I grew up in a low-income community, one that now offers free lunch to all students. I distinctly recall my fourth grade Halloween celebration when the “haves” and “have nots” became quite apparent. I was getting dolled up in my homemade star costume, created by my mom, surrounded by my super-excited peers. As I pulled the foiled, bedazzled cardboard over my head, I observed one of my classmates standing in the corner of the bathroom, her eyes fixed on the floor and her cheeks flushed pink.
This was a student who came to school every day with her hair a bit unkempt. Her clothes were always rumpled and stained. Her once-white sneakers were ripping at the seams and stretched over her growing feet.
I went over to her and asked why she wasn’t changing into her costume. She whispered to me that she didn’t have one.
As you can imagine, the Halloween party was a big deal, one we’d talked about since the beginning of the school year. On party day, everyone wore their costumes and paraded around the playground, parents and teachers standing behind us cheering and snapping pictures with their massive Canon cameras.
After the parade, we’d head inside for games and excessive amounts of sugar and processed foods. Of course, we wore our costumes for the duration of the party and on the bus ride home, relishing in the joy of being someone or something else for a few hours.
I assured her that it was OK, and I would help her. I remember her eyes were brimming with tears. I rushed to the school’s lost and found box, pulling a few pieces out.
Then I borrowed some makeup from another student, applying dramatic purple shadow to her lids. I pulled her hair up into a side pony, pulled the oversized tee shirt over her shoulders, and then declared that she was a rock star.
I’ll never forget the happiness on her face. She went from being obviously excluded from one of the most important school days of the year to included in the festivities.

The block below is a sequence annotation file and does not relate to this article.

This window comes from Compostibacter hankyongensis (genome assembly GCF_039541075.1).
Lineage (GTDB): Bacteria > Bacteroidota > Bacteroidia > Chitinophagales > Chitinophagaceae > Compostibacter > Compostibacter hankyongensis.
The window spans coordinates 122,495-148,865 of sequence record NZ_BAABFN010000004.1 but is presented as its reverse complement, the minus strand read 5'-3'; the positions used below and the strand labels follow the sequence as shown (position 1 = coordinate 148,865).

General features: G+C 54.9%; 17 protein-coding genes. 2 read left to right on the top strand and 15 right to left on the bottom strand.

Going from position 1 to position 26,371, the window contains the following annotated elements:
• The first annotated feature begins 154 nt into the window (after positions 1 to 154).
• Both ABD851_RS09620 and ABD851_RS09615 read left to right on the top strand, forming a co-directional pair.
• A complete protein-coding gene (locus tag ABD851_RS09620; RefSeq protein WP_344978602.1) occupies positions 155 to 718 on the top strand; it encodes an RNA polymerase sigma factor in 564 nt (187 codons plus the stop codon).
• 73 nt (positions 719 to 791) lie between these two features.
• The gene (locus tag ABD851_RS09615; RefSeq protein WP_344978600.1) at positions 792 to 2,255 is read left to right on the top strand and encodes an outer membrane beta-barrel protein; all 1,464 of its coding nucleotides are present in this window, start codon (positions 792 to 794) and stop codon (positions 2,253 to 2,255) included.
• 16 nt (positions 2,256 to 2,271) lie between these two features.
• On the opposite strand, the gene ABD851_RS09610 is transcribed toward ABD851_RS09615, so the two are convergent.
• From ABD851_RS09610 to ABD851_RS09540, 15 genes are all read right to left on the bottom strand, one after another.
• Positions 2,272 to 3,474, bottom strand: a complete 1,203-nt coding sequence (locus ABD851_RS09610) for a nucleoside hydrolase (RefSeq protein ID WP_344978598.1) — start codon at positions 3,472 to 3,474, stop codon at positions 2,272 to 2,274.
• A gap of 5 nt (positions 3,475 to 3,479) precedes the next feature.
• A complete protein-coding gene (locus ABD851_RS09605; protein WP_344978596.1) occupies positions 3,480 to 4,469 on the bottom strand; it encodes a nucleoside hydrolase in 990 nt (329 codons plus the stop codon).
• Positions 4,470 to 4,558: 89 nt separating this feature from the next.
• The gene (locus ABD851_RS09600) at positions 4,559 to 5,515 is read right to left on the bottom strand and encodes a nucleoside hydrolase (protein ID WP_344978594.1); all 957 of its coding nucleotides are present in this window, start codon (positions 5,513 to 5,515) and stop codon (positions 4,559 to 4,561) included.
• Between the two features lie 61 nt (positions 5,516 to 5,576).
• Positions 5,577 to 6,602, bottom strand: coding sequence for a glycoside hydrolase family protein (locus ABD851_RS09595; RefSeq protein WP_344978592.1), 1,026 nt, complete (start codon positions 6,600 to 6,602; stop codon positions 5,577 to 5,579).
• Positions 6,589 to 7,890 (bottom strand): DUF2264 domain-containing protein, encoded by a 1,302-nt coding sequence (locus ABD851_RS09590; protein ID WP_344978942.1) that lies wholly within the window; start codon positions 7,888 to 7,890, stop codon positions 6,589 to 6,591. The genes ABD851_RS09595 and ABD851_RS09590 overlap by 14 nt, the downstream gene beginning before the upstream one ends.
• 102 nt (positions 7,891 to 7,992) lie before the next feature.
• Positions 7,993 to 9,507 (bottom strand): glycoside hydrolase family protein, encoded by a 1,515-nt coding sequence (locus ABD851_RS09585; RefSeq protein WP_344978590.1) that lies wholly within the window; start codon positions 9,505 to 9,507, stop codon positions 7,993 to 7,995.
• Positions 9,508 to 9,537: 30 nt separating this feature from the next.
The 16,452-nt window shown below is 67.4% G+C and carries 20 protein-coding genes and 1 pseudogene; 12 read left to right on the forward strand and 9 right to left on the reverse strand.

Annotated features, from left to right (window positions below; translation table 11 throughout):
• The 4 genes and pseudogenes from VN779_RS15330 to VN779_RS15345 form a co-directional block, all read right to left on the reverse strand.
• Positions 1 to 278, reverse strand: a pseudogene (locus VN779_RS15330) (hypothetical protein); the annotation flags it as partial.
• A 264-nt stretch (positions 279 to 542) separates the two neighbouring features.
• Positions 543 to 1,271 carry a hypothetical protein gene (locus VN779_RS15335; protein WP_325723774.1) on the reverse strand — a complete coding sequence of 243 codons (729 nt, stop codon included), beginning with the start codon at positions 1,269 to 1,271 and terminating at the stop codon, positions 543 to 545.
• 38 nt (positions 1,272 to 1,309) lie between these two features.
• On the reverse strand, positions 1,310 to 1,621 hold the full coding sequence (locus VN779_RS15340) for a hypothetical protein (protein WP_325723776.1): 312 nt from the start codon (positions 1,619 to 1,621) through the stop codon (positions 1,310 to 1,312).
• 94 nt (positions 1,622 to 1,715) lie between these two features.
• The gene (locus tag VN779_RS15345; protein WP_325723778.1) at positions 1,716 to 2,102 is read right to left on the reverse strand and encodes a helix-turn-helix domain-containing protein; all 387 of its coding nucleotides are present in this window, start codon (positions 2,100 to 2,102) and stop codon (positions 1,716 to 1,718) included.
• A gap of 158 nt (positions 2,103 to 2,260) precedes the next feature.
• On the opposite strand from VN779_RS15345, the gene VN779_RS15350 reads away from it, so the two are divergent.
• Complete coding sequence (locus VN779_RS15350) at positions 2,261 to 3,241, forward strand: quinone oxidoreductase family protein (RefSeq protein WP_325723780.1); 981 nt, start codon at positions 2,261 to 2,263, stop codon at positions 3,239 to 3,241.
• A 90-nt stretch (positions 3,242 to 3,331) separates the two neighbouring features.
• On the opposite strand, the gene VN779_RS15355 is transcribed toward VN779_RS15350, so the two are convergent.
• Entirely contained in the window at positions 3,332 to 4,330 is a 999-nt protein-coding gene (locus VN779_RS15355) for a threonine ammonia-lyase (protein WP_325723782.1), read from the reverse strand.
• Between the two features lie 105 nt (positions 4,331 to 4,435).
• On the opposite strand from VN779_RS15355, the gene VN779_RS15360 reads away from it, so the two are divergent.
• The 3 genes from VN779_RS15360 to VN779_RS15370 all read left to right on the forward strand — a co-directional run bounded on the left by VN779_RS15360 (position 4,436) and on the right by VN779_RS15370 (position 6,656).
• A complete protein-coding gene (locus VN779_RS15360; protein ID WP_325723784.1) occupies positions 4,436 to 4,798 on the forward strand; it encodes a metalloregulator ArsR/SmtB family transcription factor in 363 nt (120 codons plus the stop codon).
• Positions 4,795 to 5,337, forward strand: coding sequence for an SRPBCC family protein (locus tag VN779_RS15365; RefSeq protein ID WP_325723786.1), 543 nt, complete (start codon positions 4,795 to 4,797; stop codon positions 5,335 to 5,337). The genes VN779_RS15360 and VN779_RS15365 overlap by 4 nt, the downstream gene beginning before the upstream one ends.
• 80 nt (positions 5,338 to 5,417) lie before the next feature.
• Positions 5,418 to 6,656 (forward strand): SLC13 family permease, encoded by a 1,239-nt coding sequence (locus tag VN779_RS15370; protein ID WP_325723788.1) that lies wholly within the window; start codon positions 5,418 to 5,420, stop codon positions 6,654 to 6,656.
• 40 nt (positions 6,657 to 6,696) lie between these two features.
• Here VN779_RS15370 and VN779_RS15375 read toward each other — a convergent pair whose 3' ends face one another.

The reason she didn’t have a costume, is the same reason some of my peers came to school having not showered the night before or didn’t have their homework done — lack of basic necessities. Some of my peers didn’t have running water to bathe in or electricity to turn on lamps. Studying spelling words after the sun went down just wasn’t possible.
I knew girls who went bra-less, instead wearing two shirts to try to support and conceal their breasts. One family of six kids we dropped off on our bus route home lived between two trailers, one of which barely had a roof. They were always hungry.
A Halloween costume, a bra, or a pair of shoes, even the cheapest ones, were luxuries. And it’s horrifying how much times have not changed. In fact, 43% of children live in low-income families according to National Center for Children in Poverty.
My educator friends have shared with me that there are numerous students in need of the basic essentials, including toothbrushes, toothpaste, deodorant, feminine care products, razors, and combs. Some also need underwear, socks, shoes, and coats.
They’ve educated me on the fact that it’s very hard for a student to learn when his or her basic needs aren’t meant. If the child is embarrassed by personal lack of cleanliness, if the student is hungry, or if the student doesn’t have access to appropriate clothing, the student understandably struggles to meet academic expectations.